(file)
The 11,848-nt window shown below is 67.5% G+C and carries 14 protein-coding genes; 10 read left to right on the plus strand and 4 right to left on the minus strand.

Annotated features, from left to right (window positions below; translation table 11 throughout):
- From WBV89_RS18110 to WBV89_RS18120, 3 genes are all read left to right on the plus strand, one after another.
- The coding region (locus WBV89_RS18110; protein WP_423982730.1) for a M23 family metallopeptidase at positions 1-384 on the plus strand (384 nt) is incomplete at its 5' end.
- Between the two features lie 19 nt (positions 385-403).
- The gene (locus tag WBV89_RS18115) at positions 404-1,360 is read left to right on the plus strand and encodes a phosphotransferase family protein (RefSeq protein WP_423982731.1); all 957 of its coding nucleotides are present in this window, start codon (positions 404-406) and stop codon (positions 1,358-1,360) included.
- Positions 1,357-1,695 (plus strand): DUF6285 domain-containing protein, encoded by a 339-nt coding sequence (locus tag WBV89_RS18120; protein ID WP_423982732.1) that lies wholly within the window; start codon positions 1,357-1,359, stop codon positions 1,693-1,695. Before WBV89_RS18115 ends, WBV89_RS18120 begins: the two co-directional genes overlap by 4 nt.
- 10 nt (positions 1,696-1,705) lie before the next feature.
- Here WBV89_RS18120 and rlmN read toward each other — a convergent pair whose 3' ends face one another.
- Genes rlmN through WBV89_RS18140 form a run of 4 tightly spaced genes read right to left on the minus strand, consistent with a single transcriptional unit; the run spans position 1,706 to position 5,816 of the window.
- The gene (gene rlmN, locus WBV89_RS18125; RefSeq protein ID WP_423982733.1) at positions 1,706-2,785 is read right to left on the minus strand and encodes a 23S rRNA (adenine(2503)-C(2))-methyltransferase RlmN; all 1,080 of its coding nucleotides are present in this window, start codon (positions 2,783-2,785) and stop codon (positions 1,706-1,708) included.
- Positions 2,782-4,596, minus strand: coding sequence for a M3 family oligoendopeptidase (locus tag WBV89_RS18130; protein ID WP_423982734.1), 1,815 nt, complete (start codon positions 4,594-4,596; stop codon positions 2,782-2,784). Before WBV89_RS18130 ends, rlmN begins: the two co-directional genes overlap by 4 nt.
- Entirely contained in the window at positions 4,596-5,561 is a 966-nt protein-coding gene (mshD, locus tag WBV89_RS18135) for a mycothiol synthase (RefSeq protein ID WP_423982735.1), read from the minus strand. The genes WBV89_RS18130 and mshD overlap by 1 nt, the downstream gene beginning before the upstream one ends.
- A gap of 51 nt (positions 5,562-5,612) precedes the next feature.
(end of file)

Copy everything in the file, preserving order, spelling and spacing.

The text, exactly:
The 11,848-nt window shown below is 67.5% G+C and carries 14 protein-coding genes; 10 read left to right on the plus strand and 4 right to left on the minus strand.

Annotated features, from left to right (window positions below; translation table 11 throughout):
- From WBV89_RS18110 to WBV89_RS18120, 3 genes are all read left to right on the plus strand, one after another.
- The coding region (locus WBV89_RS18110; protein WP_423982730.1) for a M23 family metallopeptidase at positions 1-384 on the plus strand (384 nt) is incomplete at its 5' end.
- Between the two features lie 19 nt (positions 385-403).
- The gene (locus tag WBV89_RS18115) at positions 404-1,360 is read left to right on the plus strand and encodes a phosphotransferase family protein (RefSeq protein WP_423982731.1); all 957 of its coding nucleotides are present in this window, start codon (positions 404-406) and stop codon (positions 1,358-1,360) included.
- Positions 1,357-1,695 (plus strand): DUF6285 domain-containing protein, encoded by a 339-nt coding sequence (locus tag WBV89_RS18120; protein ID WP_423982732.1) that lies wholly within the window; start codon positions 1,357-1,359, stop codon positions 1,693-1,695. Before WBV89_RS18115 ends, WBV89_RS18120 begins: the two co-directional genes overlap by 4 nt.
- 10 nt (positions 1,696-1,705) lie before the next feature.
- Here WBV89_RS18120 and rlmN read toward each other — a convergent pair whose 3' ends face one another.
- Genes rlmN through WBV89_RS18140 form a run of 4 tightly spaced genes read right to left on the minus strand, consistent with a single transcriptional unit; the run spans position 1,706 to position 5,816 of the window.
- The gene (gene rlmN, locus WBV89_RS18125; RefSeq protein ID WP_423982733.1) at positions 1,706-2,785 is read right to left on the minus strand and encodes a 23S rRNA (adenine(2503)-C(2))-methyltransferase RlmN; all 1,080 of its coding nucleotides are present in this window, start codon (positions 2,783-2,785) and stop codon (positions 1,706-1,708) included.
- Positions 2,782-4,596, minus strand: coding sequence for a M3 family oligoendopeptidase (locus tag WBV89_RS18130; protein ID WP_423982734.1), 1,815 nt, complete (start codon positions 4,594-4,596; stop codon positions 2,782-2,784). Before WBV89_RS18130 ends, rlmN begins: the two co-directional genes overlap by 4 nt.
- Entirely contained in the window at positions 4,596-5,561 is a 966-nt protein-coding gene (mshD, locus tag WBV89_RS18135) for a mycothiol synthase (RefSeq protein ID WP_423982735.1), read from the minus strand. The genes WBV89_RS18130 and mshD overlap by 1 nt, the downstream gene beginning before the upstream one ends.
- A gap of 51 nt (positions 5,562-5,612) precedes the next feature.